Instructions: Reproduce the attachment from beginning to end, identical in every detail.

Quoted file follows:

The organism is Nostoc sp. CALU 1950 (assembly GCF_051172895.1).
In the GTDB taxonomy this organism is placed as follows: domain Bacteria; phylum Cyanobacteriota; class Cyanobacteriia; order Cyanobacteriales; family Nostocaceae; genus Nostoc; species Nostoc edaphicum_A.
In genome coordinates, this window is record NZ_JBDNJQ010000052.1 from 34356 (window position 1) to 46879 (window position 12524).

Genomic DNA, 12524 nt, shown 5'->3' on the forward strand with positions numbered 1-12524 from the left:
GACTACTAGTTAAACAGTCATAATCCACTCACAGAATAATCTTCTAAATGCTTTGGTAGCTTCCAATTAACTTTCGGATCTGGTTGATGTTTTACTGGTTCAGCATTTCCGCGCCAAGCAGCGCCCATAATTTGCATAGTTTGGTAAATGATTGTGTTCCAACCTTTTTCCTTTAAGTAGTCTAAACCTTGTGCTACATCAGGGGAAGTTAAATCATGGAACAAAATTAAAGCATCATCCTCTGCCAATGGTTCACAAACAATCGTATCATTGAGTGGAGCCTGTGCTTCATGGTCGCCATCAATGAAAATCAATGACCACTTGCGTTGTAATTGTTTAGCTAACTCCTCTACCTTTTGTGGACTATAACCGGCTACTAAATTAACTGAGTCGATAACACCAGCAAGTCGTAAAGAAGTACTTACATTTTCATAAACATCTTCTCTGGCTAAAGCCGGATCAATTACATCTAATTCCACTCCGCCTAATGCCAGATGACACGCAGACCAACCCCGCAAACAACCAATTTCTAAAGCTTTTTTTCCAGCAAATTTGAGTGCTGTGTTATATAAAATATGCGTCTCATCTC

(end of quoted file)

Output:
The organism is Nostoc sp. CALU 1950 (assembly GCF_051172895.1).
In the GTDB taxonomy this organism is placed as follows: domain Bacteria; phylum Cyanobacteriota; class Cyanobacteriia; order Cyanobacteriales; family Nostocaceae; genus Nostoc; species Nostoc edaphicum_A.
In genome coordinates, this window is record NZ_JBDNJQ010000052.1 from 34356 (window position 1) to 46879 (window position 12524).

Genomic DNA, 12524 nt, shown 5'->3' on the forward strand with positions numbered 1-12524 from the left:
GACTACTAGTTAAACAGTCATAATCCACTCACAGAATAATCTTCTAAATGCTTTGGTAGCTTCCAATTAACTTTCGGATCTGGTTGATGTTTTACTGGTTCAGCATTTCCGCGCCAAGCAGCGCCCATAATTTGCATAGTTTGGTAAATGATTGTGTTCCAACCTTTTTCCTTTAAGTAGTCTAAACCTTGTGCTACATCAGGGGAAGTTAAATCATGGAACAAAATTAAAGCATCATCCTCTGCCAATGGTTCACAAACAATCGTATCATTGAGTGGAGCCTGTGCTTCATGGTCGCCATCAATGAAAATCAATGACCACTTGCGTTGTAATTGTTTAGCTAACTCCTCTACCTTTTGTGGACTATAACCGGCTACTAAATTAACTGAGTCGATAACACCAGCAAGTCGTAAAGAAGTACTTACATTTTCATAAACATCTTCTCTGGCTAAAGCCGGATCAATTACATCTAATTCCACTCCGCCTAATGCCAGATGACACGCAGACCAACCCCGCAAACAACCAATTTCTAAAGCTTTTTTTCCAGCAAATTTGAGTGCTGTGTTATATAAAATATGCGTCTCATCTC